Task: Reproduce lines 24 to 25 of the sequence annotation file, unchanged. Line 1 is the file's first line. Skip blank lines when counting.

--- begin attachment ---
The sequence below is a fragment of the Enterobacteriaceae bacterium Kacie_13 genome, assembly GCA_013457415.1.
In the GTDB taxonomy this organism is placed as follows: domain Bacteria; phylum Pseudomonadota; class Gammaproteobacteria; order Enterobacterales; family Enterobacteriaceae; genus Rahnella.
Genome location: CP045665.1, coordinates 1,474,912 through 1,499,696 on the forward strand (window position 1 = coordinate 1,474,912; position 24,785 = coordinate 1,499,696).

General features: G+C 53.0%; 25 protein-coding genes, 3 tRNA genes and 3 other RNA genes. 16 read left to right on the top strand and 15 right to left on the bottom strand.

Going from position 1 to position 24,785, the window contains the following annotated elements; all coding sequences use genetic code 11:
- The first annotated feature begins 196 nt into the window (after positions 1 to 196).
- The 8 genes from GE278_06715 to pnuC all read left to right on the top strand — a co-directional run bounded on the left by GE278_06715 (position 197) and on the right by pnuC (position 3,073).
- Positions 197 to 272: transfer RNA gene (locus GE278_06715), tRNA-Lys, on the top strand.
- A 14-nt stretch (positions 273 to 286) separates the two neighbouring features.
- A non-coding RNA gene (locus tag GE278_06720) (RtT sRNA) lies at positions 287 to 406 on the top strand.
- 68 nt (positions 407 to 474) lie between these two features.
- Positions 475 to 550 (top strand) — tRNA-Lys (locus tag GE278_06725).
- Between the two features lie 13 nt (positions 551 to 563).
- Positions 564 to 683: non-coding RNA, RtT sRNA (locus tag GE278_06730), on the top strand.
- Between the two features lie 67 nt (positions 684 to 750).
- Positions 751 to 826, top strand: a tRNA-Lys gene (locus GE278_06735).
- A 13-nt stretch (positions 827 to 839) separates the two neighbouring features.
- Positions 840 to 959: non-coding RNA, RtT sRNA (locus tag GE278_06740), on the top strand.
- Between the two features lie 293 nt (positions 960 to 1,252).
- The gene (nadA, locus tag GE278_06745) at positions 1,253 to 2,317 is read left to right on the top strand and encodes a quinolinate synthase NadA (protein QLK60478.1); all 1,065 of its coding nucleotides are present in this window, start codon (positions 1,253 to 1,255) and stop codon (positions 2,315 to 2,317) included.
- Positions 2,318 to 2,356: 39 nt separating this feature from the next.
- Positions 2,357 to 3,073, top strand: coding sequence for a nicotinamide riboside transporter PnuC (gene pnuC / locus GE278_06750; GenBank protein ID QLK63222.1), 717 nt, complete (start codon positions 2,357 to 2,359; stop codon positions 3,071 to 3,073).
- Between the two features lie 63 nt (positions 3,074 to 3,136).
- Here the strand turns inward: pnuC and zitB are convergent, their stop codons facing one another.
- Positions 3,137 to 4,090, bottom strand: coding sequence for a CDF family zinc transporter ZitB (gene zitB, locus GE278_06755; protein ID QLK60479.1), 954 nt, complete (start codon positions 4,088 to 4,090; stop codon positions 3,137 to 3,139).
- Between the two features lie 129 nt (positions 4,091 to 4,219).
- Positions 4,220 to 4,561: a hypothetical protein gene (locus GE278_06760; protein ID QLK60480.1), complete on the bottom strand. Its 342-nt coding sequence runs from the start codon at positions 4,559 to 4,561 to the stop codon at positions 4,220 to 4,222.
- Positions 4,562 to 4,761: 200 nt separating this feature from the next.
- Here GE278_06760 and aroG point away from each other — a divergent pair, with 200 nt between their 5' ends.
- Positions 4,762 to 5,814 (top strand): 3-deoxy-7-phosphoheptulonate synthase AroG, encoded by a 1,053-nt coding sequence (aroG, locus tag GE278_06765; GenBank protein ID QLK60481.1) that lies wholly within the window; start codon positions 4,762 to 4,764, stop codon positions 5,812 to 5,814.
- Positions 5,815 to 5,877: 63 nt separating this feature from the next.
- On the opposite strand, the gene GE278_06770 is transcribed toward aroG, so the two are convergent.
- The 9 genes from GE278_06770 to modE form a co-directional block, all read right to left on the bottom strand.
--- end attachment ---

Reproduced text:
- Here the strand turns inward: pnuC and zitB are convergent, their stop codons facing one another.
- Positions 3,137 to 4,090, bottom strand: coding sequence for a CDF family zinc transporter ZitB (gene zitB, locus GE278_06755; protein ID QLK60479.1), 954 nt, complete (start codon positions 4,088 to 4,090; stop codon positions 3,137 to 3,139).